According to tax law in Singapore, a company’s tax residency is determined by where its business is managed and controlled. This status can change on a yearly basis.

Typically, a company is considered a Singapore tax resident for a specific Year of Assessment (YA) if its business was controlled and managed in Singapore during the previous calendar year. For instance, if a company’s control and management were exercised in Singapore for the entirety of 2022, it would be a Singapore tax resident for YA 2023.

If a company’s control and management are not exercised in Singapore, it is classified as a non-resident.

The term “control and management” refers to making strategic decisions about a company’s policies and strategies. The actual location where a company’s control and management are exercised is a matter of fact.

Usually, the location of a company’s Board of Directors meetings, where strategic decisions are made, determines where the control and management is exercised. However, there are some scenarios where holding meetings in Singapore may not be sufficient to determine tax residency. In such cases, the Inland Revenue Authority of Singapore (IRAS) will consider all information provided by the company to make a determination.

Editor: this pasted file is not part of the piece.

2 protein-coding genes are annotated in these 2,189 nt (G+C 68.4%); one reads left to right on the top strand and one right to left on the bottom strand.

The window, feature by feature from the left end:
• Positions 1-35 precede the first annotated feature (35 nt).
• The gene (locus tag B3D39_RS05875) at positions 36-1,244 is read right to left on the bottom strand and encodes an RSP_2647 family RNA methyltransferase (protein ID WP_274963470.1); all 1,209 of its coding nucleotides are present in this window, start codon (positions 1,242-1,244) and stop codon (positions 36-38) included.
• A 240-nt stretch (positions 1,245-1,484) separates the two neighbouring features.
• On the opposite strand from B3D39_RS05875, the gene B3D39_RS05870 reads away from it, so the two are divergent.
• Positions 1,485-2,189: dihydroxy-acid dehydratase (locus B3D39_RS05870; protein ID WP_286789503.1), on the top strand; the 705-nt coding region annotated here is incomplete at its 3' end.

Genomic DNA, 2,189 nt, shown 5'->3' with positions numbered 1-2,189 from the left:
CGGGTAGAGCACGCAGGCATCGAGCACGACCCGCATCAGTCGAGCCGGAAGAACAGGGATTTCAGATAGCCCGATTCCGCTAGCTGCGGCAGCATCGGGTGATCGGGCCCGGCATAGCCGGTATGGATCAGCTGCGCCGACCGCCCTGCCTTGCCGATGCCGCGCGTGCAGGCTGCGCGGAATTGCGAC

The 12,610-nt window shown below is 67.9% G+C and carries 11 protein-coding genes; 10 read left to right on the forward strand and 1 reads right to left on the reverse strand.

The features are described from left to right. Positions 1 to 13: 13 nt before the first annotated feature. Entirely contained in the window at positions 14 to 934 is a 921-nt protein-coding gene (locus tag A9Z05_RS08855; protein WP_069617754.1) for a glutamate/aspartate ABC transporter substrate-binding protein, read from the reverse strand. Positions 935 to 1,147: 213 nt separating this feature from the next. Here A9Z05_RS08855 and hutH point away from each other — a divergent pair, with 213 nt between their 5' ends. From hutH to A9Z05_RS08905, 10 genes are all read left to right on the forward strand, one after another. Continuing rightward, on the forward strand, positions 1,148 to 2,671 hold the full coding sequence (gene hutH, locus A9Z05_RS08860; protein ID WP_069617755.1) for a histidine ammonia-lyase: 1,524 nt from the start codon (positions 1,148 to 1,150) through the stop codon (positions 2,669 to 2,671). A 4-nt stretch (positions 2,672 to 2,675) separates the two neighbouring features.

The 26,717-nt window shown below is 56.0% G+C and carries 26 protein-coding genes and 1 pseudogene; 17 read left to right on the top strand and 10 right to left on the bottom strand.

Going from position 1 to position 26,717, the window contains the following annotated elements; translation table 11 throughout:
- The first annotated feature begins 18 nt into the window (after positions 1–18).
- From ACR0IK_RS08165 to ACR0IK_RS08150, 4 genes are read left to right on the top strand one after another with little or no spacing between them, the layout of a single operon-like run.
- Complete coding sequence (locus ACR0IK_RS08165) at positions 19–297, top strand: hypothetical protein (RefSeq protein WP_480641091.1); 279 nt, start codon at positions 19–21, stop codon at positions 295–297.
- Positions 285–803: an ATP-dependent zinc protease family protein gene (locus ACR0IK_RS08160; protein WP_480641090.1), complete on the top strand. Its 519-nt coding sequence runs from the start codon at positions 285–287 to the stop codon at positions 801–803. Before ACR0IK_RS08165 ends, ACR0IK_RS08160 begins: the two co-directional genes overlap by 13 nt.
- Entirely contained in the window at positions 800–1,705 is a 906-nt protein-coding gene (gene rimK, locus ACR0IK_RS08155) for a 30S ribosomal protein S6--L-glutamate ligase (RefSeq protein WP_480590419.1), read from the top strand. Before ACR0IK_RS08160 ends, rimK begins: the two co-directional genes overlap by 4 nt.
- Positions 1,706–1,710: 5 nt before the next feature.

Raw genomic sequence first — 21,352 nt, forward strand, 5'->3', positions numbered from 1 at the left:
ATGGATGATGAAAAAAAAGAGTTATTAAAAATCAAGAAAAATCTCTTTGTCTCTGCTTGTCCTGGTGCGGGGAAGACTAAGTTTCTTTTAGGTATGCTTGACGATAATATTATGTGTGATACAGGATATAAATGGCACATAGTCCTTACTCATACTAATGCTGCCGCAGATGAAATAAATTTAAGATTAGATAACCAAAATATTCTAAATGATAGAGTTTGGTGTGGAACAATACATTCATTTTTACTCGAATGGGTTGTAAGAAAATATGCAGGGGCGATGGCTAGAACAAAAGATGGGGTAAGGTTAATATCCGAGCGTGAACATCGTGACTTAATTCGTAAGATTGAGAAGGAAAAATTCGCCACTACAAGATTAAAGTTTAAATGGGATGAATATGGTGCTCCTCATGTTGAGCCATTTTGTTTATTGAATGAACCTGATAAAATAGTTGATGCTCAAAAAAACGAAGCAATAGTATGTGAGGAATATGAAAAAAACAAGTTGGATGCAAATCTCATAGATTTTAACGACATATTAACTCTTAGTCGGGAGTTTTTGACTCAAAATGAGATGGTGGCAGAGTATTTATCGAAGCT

Examples of situations where control and management of a company may not be considered exercised in Singapore include:

  1. There is no board of directors meetings held in Singapore;
  2. The local director is merely a nominee while the rest of the directors are based outside Singapore;
  3. No strategic decisions are made by the local director in Singapore, and
  4. No key employees are based in Singapore.

It’s important to note that the place of incorporation of a company is not necessarily indicative of its tax residency.